July 24, 2014

NLRB Protects Nonunionized Workers - Again

The National Labor Relations Board has issued yet another decision pertaining to non-unionized workplaces.  This time, in Supply Technologies, LLC, the Board found that an employer’s mandatory grievance-arbitration policy violated Section 7 of the National Labor Relations Act (which includes the broad right “to engage in [ ] concerted activities for the purpose collective bargaining or other mutual aid or protection)” because employees would “reasonably” read the policy as preventing them from filing unfair labor practice charges with the Board.

The policy at issue, designed to be broad in scope, required employees “to bring any claim of any kind” (emphasis in the original) including, among other things, all claims relating to employment and arising under employment-related statutes.  Three types of claims were specifically excluded from operation of the policy – criminal complaints, claims for workers’ compensation, and claims for unemployment benefits.  The policy also provided that employees were entitled to file a charge or complaint with a government agency, and to cooperate with a government agency that was investigating a charge or complaint.  Employees who refused to sign the policy were fired.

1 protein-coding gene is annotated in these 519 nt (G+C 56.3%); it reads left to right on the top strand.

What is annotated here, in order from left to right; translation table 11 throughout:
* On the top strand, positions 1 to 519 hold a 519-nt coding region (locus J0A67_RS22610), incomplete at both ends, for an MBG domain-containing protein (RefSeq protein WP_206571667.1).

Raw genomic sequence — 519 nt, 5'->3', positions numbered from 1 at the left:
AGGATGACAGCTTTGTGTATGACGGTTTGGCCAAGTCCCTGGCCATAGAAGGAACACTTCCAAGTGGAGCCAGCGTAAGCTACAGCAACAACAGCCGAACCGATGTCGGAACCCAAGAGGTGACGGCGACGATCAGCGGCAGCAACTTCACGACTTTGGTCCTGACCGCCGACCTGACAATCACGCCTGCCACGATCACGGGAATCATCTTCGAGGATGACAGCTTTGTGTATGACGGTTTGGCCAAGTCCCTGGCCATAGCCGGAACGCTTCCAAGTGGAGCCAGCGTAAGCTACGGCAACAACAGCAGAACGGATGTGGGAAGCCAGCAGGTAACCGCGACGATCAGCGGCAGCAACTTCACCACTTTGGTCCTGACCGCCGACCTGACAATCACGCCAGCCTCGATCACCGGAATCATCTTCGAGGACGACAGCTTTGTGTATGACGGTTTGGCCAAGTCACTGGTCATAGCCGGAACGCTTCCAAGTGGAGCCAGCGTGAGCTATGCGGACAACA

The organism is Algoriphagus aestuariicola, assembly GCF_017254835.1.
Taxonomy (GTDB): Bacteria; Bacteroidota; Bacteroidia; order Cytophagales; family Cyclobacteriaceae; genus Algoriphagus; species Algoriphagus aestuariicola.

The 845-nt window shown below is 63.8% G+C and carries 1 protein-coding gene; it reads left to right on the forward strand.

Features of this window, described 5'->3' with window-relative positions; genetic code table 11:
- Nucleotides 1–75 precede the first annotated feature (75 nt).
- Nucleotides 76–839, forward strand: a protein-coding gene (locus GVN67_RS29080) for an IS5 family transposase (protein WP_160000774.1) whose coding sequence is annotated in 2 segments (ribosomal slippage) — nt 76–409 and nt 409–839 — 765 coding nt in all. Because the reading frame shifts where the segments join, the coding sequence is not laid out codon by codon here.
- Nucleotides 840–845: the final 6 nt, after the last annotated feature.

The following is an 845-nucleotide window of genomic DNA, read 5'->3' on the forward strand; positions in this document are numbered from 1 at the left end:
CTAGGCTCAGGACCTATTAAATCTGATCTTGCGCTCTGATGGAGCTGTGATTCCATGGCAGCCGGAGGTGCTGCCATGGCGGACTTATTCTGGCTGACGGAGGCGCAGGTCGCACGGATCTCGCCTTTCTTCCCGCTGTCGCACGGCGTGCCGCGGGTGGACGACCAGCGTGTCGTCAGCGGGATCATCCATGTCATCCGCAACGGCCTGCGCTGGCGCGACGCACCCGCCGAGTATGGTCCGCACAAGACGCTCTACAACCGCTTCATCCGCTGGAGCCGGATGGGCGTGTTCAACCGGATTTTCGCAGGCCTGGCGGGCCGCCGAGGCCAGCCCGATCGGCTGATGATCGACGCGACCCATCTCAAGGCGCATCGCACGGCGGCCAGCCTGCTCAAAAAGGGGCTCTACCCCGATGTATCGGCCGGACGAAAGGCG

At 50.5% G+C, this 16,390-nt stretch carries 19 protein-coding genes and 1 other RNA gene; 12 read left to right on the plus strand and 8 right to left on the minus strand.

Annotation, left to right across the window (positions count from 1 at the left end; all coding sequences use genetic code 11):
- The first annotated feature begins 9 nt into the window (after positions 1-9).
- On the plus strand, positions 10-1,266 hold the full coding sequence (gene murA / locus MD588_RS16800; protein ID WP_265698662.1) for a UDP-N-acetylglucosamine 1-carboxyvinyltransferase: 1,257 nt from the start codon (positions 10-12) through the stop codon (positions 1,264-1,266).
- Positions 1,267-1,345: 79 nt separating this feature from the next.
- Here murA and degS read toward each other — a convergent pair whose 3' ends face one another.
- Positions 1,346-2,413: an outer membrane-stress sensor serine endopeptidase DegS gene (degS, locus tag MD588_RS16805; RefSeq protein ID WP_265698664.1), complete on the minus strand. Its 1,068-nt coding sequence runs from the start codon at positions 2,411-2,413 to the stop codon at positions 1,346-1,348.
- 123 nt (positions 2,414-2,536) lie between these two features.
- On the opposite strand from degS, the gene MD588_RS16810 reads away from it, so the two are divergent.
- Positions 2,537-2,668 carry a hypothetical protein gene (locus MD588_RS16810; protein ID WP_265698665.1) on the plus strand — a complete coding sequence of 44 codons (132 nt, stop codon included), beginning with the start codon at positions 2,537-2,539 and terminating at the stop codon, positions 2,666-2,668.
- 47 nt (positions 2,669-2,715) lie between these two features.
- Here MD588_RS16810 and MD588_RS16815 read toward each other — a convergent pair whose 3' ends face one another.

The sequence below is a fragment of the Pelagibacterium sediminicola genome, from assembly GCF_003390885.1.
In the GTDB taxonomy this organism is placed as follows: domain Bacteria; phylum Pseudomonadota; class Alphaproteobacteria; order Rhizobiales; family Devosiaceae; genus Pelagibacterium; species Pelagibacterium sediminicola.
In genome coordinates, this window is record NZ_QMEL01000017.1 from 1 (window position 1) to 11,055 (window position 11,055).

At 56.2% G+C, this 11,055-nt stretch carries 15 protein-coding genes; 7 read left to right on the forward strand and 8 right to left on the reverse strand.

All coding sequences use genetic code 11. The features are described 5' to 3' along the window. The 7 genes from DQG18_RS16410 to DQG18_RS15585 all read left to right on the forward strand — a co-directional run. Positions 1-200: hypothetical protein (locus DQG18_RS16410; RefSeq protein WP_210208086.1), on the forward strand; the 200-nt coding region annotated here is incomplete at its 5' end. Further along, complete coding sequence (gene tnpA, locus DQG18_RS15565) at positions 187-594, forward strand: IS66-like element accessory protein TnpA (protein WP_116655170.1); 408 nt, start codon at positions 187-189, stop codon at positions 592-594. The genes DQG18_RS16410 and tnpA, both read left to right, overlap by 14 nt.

Finding the policy to be “ambiguous, at best,” a majority of the Board held that reasonable employees would construe it as interfering with their right to file unfair labor practice charges or access other Board processes.” (emphasis added). The dissenting Board member found that the majority view “signaled the Board’s continued reluctance to endorse any form of mandatory alternate dispute resolution encompassing statutory claims for individual workers in a nonunion setting.”  This reluctance, he continued, cannot be reconciled with the well-recognized federal policy favoring arbitration, and reflects an “unacceptably paternalistic view of unrepresented employees.”

The Supply Tech decision joins a string of others expanding Section 7 protections in nonunionized workplaces.  For example, in 2012 alone, the Board: